What are MasterPrints?

Many people assuming protecting their smartphone with a fingerprint is enough to keep their information safe. That may no longer be the case, as a team of researchers have come across a way to bypass this problem. In fact, they can generate fake digital fingerprints which are more than capable of unlocking smartphones. This is a very troubling development that poses a lot of privacy risks. Let’s take a look at what MasterPrints are exactly.

Fake Digital Fingerprints AKA MasterPrints

It is somewhat troubling to learn it is seemingly easy for researchers to create fake digital fingerprints. What is even more troubling is how these digital fingerprints can be used to unlock random smartphones. So far, this method has proven to be quite successful, which is rather disturbing. Although the accuracy rate hovers between 26% and 65%, this is still quite a significant breakthrough.

This puts the whole concept of fingerprint authentication on smartphones in a very different spotlight. Many people like this feature, as it seemingly provides additional security. Moreover, one needs to scan their finger about ten times to finally create a successful fingerprint authentication method.  Then again, security is not always what it may appear to be, and fingerprint authentication is no different in this regard.

To be more specific, the fingerprint authentication systems found in most smartphones do not even store your full fingerprint. This sounds rather strange, considering the device asks you to provide a full fingerprint scan to ensure no one else can unlock the device. It turns out the snapshots taken of small areas of the fingerprint are used to provide this authentication method.

However, once a user presses the finger over the sensor, the visible area is compared to the snapshots stored by the device. Assuming the match is positive, the device will be unlocked. This allowed this team of researchers to create a database of real user fingerprints and then use an algorithm to create “MasterPrints”. As the name somewhat suggests, these MasterPrints can be used to unlock devices protected by fingerprint authentication.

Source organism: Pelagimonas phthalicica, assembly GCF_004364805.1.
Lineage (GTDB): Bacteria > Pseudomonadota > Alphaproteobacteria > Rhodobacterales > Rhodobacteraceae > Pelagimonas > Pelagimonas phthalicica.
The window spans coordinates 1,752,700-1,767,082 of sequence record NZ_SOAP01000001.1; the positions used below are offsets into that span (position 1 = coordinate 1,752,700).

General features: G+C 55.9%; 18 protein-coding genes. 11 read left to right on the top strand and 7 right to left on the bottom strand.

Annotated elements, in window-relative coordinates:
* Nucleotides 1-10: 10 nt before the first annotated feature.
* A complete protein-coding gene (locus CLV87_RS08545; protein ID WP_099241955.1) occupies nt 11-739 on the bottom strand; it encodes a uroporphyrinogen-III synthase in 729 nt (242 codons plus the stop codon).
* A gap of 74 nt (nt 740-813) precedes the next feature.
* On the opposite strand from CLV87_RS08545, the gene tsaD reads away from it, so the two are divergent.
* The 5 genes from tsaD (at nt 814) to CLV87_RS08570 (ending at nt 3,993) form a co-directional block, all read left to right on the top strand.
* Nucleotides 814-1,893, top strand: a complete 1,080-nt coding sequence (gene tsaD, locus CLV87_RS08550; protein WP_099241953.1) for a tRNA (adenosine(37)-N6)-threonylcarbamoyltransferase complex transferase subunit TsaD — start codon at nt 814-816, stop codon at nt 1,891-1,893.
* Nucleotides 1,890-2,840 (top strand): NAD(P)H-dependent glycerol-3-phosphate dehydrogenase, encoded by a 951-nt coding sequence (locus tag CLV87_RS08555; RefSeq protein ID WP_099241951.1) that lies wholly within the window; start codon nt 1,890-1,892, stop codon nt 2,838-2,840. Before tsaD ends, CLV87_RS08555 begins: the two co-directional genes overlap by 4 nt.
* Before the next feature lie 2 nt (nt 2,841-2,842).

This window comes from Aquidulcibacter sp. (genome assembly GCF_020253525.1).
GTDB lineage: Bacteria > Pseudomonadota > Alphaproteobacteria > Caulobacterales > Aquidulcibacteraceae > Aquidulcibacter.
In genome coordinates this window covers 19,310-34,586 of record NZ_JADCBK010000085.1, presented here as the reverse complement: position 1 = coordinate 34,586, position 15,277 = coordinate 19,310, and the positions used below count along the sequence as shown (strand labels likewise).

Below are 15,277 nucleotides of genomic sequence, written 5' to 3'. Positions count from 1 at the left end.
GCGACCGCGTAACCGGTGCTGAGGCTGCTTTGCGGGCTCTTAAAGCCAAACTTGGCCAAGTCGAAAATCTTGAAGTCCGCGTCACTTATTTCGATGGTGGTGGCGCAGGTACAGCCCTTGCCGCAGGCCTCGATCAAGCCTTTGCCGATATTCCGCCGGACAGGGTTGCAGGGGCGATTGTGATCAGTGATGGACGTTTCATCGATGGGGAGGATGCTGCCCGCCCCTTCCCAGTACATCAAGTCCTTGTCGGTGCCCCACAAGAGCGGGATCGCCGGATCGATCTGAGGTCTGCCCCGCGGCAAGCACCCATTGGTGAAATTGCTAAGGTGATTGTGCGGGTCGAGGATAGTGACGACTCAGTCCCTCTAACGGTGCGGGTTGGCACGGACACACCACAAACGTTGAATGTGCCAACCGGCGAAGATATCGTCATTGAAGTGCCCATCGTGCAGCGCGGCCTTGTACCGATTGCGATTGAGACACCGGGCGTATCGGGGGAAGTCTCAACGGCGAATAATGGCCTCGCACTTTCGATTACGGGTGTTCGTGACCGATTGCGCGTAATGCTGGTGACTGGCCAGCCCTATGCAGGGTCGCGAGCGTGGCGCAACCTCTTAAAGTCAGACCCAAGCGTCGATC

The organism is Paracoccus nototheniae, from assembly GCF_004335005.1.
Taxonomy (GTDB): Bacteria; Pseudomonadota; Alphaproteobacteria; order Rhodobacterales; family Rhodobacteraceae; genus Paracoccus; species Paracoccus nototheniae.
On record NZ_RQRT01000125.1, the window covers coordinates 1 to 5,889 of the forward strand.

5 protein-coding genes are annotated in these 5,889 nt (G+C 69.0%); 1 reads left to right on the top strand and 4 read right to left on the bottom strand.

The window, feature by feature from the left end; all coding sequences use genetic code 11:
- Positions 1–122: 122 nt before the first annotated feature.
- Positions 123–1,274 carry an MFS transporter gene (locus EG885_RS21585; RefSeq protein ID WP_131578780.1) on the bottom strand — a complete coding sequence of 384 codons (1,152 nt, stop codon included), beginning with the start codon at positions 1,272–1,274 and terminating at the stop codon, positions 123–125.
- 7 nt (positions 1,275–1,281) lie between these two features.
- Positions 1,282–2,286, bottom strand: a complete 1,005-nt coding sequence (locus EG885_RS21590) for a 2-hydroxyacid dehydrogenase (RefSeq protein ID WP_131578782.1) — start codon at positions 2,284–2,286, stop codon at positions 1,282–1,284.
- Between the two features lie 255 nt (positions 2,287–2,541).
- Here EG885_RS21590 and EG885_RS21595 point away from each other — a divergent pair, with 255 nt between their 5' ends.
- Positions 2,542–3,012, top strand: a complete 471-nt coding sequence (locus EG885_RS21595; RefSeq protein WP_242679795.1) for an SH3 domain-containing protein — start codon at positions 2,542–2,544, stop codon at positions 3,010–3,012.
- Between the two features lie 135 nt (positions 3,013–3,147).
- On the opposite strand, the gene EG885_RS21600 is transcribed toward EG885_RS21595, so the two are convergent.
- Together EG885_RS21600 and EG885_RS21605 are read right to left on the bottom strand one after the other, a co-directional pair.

Every MasterPrint is a digitally-created partial fingerprint with enough similarities to most common patterns found in the fingerprints of most people. So far, it seems there are more than enough similarities between user fingerprints to make MasterPrints a reliable source of unlocking devices. This could prove to be quite a powerful tool in the hands of law enforcement, as they are often hindered by fingerprint authentication when it comes to unlocking smartphones.

It is evident security researchers will need to come up with ways to further improve fingerprint authentication. Smartphone vendors, in particular, may want to start using full fingerprints and use more sensitive sensors at the same time. These devices are becoming smaller in size, which allows for improvements where the resolution of sensors is concerned. Compromising devices due to lackluster fingerprint security is not in anyone’s best interest right now.

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